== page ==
The War on Drugs - Lost In a Dream

On their third LP, The War On Drugs navigate life's hurdles with zen-like ease.

Additional Info


ALBUM: Lost In a Dream

ARTIST: The War on Drugs



The third release from the increasingly confident Adam Granduciel and The War on Drugs, Lost In the Dream, plays like a poignant moment in time encapsulated in a hazy fog. A time of pure, almost ethereal, sadness, and vivid self-discovery, captured and magnified until the cracks start to show, and then honed in on even more until those very flaws become centerpieces for casual banter - no longer hidden and everything laid bare. The sounds that accompany Granduciel’s inner-vagabond flutter and sway as his soul drifts through the different planes of existence; as he gasps for air “under the pressure,” suffers all the “suffering,” and finally gets “lost in the dream.”

The instrumentation, as essential to this record’s cohesiveness as Granduciel’s own performance, morphs throughout the album from delicate and airy soundscapes to oddly anthemic rock tunes that revel in their own straightforwardness. Granduciel’s understated presence on a majority of the tracks adds to that sense of kitschy swagger, with lyrics swaying in and out of the negative space even when met with the shoegaze influenced energy of “Eyes to the Wind” or “Burning.” He maintains a disconnect that allows him to wander in and out of tracks in a breezy, effortless, manner. He croons about being “raised on a promise” on “Under the Pressure,” but the claustrophobic lyrics ultimately become more freeing than one could ever imagine when matched with the bands engaging rhythm and Granduciel’s own, inviting, vocals. This distinct aesthetic, where the most morose lines are chirped by a distant Granduciel and the most confident are whispered in a whimper, carries the album from it’s fantastic opener to it’s equally brilliant counterpart, the closer, “In Reverse.” Granduciel struggles with discovering the purpose of isolation, the necessity of “The Haunting Idle,” and by the time the album reaches its conclusion, The War On Drugs is more certain in its direction than ever before.

Even though many of Granduciel’s themes tackle the crushing insecurity that follows abandonment, Lost In the Dream is never overcome by its own vision. “Red Eyes” is deliberate in its optimism, even as the vocals warble in an incomprehensible echo, and when the vocals are finally at the forefront on the titular track, Granduciel shoulders the weight of the entire record without a single stumble. There was a time when Granduciel would’ve been okay with “Disappearing,” wondering if she would “wait for the one that disappears,” but there’s a keen sense of maturity and understanding by the time the record reaches its final act. When he realizes that “love is the key to the games we play, but don’t mind losing,” it’s with cautious, but equally confident, assurance. With this album, Granduciel forfeits any and all reservations, laying all his cards bare in a fantastically liberating manner. He manages to recount and revisit his lowest lows with the meditative urgency of a monk - almost as if he’s making silent vow to never fall victim to the same missteps again. Chronicling your own flaws and fears has never been so freeing.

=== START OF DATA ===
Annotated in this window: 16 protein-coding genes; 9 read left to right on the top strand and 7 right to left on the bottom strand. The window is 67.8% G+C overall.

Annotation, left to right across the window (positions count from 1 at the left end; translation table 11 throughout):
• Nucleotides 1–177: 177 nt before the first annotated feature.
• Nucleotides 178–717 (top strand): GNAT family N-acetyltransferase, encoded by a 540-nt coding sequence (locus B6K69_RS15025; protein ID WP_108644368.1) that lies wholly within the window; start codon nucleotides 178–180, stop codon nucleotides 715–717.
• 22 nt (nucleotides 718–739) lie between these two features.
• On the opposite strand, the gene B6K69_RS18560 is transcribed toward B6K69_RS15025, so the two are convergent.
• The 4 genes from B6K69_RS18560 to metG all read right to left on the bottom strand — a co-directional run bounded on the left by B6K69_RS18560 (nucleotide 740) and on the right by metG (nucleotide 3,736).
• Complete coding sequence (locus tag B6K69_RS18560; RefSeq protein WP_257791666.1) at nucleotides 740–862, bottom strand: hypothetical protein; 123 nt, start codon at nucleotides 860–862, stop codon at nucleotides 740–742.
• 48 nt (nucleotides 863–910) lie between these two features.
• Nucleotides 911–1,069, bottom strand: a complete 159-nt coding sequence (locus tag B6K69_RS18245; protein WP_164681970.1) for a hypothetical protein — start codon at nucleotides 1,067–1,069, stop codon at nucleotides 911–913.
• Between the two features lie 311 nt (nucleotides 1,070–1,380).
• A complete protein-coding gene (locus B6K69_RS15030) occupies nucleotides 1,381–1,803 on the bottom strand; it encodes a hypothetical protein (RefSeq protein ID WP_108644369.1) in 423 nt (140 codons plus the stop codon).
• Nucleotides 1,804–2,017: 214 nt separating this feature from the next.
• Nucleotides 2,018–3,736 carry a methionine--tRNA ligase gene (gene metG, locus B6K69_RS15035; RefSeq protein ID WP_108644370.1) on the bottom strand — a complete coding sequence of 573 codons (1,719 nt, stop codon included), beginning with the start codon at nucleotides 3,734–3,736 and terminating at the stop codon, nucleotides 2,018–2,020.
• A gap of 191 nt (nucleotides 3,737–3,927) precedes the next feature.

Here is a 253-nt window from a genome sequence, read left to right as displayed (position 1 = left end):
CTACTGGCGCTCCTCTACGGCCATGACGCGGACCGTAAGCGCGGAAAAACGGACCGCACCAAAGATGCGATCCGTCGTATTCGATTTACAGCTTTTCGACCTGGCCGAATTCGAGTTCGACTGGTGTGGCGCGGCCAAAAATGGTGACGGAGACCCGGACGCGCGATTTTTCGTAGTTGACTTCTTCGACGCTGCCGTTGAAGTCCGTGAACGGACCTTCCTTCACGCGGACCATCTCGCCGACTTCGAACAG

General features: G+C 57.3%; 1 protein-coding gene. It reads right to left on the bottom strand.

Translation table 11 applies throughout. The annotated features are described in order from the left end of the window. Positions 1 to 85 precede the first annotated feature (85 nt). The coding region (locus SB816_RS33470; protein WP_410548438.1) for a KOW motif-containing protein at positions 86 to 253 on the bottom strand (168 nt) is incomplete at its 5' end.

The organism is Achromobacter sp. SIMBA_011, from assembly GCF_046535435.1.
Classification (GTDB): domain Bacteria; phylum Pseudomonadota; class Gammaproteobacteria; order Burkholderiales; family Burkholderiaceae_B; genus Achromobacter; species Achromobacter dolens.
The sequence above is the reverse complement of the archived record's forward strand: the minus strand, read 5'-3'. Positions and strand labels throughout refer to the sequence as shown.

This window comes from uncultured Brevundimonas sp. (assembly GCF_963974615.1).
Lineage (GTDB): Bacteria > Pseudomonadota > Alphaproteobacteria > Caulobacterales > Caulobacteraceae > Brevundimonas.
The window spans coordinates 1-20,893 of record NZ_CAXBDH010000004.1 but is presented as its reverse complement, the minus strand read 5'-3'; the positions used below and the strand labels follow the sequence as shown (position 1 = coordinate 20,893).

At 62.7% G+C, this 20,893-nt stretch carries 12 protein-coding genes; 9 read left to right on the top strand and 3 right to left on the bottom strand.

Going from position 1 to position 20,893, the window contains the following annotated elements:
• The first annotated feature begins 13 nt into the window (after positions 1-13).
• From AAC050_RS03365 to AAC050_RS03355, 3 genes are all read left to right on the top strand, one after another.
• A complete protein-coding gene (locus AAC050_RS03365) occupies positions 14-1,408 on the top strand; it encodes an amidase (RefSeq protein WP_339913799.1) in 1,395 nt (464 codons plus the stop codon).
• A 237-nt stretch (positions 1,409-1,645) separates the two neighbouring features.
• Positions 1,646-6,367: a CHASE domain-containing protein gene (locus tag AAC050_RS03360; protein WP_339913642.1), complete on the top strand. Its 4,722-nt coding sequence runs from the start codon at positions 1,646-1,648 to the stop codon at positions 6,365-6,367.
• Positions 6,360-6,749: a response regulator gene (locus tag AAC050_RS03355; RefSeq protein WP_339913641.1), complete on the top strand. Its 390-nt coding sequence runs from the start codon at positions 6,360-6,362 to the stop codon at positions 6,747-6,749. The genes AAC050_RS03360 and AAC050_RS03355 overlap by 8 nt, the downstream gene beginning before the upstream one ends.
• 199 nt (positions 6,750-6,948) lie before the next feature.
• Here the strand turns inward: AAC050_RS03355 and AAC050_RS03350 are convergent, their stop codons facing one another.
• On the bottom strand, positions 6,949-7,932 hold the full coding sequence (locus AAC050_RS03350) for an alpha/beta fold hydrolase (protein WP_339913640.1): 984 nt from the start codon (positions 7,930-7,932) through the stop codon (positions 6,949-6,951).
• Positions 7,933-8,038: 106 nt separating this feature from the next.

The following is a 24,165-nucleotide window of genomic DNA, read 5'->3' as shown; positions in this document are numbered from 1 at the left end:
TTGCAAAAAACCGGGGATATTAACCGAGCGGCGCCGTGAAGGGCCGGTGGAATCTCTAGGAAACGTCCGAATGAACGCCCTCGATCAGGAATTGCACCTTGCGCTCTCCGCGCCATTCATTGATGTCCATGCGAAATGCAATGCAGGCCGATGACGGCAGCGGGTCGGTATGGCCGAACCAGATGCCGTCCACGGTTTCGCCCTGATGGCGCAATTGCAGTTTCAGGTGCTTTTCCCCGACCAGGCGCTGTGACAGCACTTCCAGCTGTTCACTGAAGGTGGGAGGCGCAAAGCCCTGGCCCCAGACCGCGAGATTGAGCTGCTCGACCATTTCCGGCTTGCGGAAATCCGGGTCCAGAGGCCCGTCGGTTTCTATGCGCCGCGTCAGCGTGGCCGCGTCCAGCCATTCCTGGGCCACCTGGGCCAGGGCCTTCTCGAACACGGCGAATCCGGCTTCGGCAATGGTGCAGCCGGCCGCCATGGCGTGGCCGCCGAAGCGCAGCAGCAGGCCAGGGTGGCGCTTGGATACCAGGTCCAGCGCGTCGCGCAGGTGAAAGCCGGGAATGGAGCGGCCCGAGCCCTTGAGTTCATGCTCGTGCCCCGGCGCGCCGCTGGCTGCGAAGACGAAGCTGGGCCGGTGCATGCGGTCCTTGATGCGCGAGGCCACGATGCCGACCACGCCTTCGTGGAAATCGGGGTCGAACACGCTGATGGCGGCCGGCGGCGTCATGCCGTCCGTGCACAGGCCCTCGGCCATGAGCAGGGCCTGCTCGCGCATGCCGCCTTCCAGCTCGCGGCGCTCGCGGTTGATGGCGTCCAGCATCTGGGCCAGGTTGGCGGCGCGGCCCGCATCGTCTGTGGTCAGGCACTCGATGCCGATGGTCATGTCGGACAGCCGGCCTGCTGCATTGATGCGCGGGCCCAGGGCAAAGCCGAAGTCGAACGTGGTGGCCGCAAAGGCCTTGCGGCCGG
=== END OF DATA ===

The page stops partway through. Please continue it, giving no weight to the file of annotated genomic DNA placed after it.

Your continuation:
"Why be here when we're both gonna fake it?"

1. Under the Pressure
Ethereal and serene, Granduciel's vocals linger in the airy aesthetic - reverberating on about "the pressure," but sounding joyously at peace. The vocals are wisps, lost in the hopeful, yet subdued, melody, and the themes of loneliness take on an immensely engaging and wholly unique form. By the time Granduciel lets out an impassioned "woo", despite all his suggested troubles, your own woes drift away under the waves of therapeutic chords.10.0
2. Red Eyes
As if constantly on the run, "Red Eyes" has a steady pace that Granduciel rides with effortless whimsy. As he croons on about how "they wont get lost inside again," his own vocals melds into the overwhelming atmosphere. Following the mismatched tone on the intro, this track adapts a more cautious optimism. The brilliant aesthetic is never better then when the mixing echoes and sways the lyrics into the blanket of cords, so that lines such as "you're all I've got to wait/you're running in the dark when I come to my sense," ring true even when they are barely decipherable.9.5
3. Suffering